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Washington Bridge League Solver's Club

Nov/Dec 1999


Moderator: Steve Robinson

Congratulations to Ellen Cherniavsky and Craig Olson who tied for first with a score of 460. They win a free entry to the Unit Game and will be invited to be on a future panel. Third was Jenny Rose with a score of 440. Tied for fourth were Gail Zamboni, Jerry Miller and Elliot Grant with a score of 430. Seventh was Lucy McCoy with a score of 420. Tied for eighth were Don Berman, Sven Pride, Kathy Paramore with a score of 410. Tied for eleventh were Ellen Klosson, Robert Rebelein, Don VanArman, Hadi Abushakra and Terrone Carpenter with a score of 400. The average solver's score was 342. The average score of the experts was 408.

All readers are encouraged to send answers and/or new problems to Steve Robinson, 2891 S. Abingdon St. #A2 Arlington, Va, 22206. In addition to the winner receiving a free play at the WBL Unit Game, Steve will play with anyone who gets a perfect score or who exactly matches all five of his answers. If you send a self-addressed stamped envelope to the above address along with your answers, Steve will send you a copy of the new problems to ensure that you can meet his next deadline. You can pick up a copy of the problems at the WBL Unit Game in Maryland and can send answers or requests for problems to robinswr@erols.com. WBL Solvers Club uses Washington Standard as published July 1996.

Washington Standard, the book, is out. If you are a serious bridge player, this book is a must. You can purchase a copy from Steve for $20.00 at the Unit Game and at tournaments or can send him a check for $23.20 which includes $3.20 for priority mail.


  Problem 1    IMPs    Vul: NS 
  South Holds 
  -76 
  -Void 
  -AKJ543 
  -AQ1054 
  The Bidding Thus Far 
  South    West    North    East  
  ---     ---     ---     1  
  2 NT     Pass     3     3  
  ?????  
  The Panel's Votes 
  Action    Score    Expert's 
  Votes 
  Panel's 
  Votes 
  Dbl     100     1     5   
  4     90     3     20   
  3     80     1     6   
  4     80     3     51   
  Pass     70     1     3   
  5     70     1     20   
  4     20     0     6   
  4NT     20     0     1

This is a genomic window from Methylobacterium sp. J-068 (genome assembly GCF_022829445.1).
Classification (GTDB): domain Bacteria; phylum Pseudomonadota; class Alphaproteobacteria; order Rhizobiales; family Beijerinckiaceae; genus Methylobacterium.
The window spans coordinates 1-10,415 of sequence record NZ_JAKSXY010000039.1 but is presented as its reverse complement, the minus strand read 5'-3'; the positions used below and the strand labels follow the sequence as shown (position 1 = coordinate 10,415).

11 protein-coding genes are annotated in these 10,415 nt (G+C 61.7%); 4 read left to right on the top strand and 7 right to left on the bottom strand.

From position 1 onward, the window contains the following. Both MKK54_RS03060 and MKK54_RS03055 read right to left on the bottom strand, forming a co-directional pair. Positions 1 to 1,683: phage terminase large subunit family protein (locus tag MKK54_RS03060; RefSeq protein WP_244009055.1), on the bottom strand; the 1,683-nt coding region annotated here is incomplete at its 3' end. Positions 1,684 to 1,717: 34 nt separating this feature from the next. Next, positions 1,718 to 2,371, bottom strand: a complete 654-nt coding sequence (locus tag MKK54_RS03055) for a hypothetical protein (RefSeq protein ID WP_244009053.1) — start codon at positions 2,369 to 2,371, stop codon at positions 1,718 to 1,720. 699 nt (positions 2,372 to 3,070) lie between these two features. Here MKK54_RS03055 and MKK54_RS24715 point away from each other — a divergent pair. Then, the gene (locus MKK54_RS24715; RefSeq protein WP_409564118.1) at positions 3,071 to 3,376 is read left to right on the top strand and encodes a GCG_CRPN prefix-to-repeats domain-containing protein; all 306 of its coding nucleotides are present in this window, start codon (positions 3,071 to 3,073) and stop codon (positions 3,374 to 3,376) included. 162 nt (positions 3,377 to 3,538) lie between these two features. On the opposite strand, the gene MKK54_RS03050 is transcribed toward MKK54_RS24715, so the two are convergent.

What is your bid? 
Are we high enough? One expert passed. Should we be making a game try? Three experts voted for 4 and one voted for 3. Should we bid game? One expert jumped to 5. Should we be making a slam try? Three experts voted for 4, a cuebid. The only thing we know for sure about partner's hand is that he has more diamonds than clubs. I would expect partner to have two diamonds and one club, three diamonds and two clubs or three diamonds and one club. Lets discuss each case. If partner has two diamonds and one club, our offensive potential is limited. Unless partner has the stiff king of clubs, this hand won't play well especially with a trump lead. Only if partner has three diamonds to the queen or the king of clubs will 5 have play. So how do we find out how many diamonds partner has? What's wrong with double! Double tells partner that you have a good two- notrump bid and he should do something intelligent. Something intelligent is passing the double with the rest of the hearts, bidding three notrump with heart and spade stoppers that can be led through, bidding spades or bidding some number of diamonds. With partner being short in clubs, the club AQ10 should be good for defense.

One expert passes. This could work out well. If partner bids again, 5 should be a lock. If partner passes, no harm no foul.

Adams: "Pass---Pass or 4 could work. 4 is dangerous with the up side being if partner raises. The downside is if partner is 2-2 in the minors and the opponents double. Partner should respect that I have bid two notrump at unfavorable and compete with a fit."

Four experts make game tries. Seems like a good compromise. If partner retreats to 4, how good can 5 be?

One expert bids 3. 3 allows partner to bid three notrump.

Parker: "3---This must be a strong hand cuebid that keeps us from forcing to the five-level. Partner can evaluate any working cards and I do not have to guess what the proper level is to bid to."

Three experts raise diamonds.

Granovetter: "4---Worth another bid, but risky."

Schwartz: "4---With the degree of fit unknown, I can be risking a big minus to bid 5 on my own. Bidding 4 at this vulnerability shows a good hand so partner should be able to bid five when appropriate."

Warren: "4---I have a four losing trick count. Partner took a preference for diamonds. I want to invite giving him a chance to go to game or pass with a bad hand."

Three experts make slam tries. How can you make a slam try when partner could hold QJxxx/Jxxxx/xx/x? You'll be lucky to make nine tricks.

Woolsey: "4---This is such a descriptive bid, showing heart control and inviting slam, that I can't see any reason to do anything else. Partner should be able to key on the right things; in particular, cue-bidding the ace of spades. It is true that this may alert East to lead a spade, but if we are off two spade tricks and stop at 5 that shouldn't matter."